A member of the public reported an item of unexploded ordnance (UXO) to the Sussex coast guard. The Army was called to the scene and a safety cordon was established.
Explosive ordnance disposal engineers identified the item as a British air-dropped bomb dating from WW2.
Why do unexploded bombs keep washing up here?
During WW2, the Medmerry area was an isolated and unpopulated stretch of coastline, making it perfect for RAF training. A practice bombing range was established and used throughout the war.
Both practice (inert) and live weapons were dropped on the intertidal area in large numbers. The range was mainly used by army cooperation squadrons in the close air support role. Aircraft would approach from the inland and drop various weapons on coastal target markers.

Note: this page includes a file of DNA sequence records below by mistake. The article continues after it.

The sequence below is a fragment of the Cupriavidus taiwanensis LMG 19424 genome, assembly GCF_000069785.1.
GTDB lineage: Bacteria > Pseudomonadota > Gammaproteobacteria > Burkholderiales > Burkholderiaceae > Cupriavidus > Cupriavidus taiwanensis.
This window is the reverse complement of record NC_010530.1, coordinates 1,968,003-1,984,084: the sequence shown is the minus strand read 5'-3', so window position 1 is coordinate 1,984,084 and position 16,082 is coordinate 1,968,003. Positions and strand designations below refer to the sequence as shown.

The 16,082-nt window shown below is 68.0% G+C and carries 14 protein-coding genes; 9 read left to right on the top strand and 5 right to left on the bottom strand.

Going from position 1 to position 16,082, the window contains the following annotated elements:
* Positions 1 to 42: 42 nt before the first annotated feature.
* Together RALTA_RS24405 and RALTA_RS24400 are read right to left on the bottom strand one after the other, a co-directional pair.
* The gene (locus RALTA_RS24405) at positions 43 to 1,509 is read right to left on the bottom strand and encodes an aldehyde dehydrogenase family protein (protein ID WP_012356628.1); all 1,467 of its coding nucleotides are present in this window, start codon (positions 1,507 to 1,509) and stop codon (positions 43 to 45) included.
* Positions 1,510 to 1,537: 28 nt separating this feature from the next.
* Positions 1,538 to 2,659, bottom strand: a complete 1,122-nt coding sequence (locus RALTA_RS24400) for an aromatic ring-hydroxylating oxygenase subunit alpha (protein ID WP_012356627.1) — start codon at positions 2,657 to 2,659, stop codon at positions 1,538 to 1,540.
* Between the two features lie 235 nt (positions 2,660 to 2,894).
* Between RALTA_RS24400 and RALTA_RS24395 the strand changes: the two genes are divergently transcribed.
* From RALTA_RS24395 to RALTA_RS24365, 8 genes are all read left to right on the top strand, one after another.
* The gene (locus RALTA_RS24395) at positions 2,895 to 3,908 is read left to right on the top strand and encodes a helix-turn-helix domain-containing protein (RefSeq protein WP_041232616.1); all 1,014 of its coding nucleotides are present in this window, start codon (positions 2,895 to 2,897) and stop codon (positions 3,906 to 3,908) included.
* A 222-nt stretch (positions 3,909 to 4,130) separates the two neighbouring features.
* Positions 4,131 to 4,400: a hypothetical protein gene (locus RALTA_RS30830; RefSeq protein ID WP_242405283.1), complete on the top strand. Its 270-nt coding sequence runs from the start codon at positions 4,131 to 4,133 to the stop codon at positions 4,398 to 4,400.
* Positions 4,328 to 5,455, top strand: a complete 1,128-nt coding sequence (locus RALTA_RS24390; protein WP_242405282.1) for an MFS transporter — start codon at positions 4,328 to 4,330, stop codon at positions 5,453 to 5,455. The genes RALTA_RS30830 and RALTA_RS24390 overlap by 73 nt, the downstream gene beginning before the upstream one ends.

This section of coastline is particularly susceptible to erosion. Buried UXO is therefore more likely to resurface.
UXO continues to be a great danger in the UK. At Brimstone, we provide leading UXO assessment, survey, investigation and disposal services. No matter where your project may be, we can provide you with bespoke solutions to the risk posed by explosive ordnance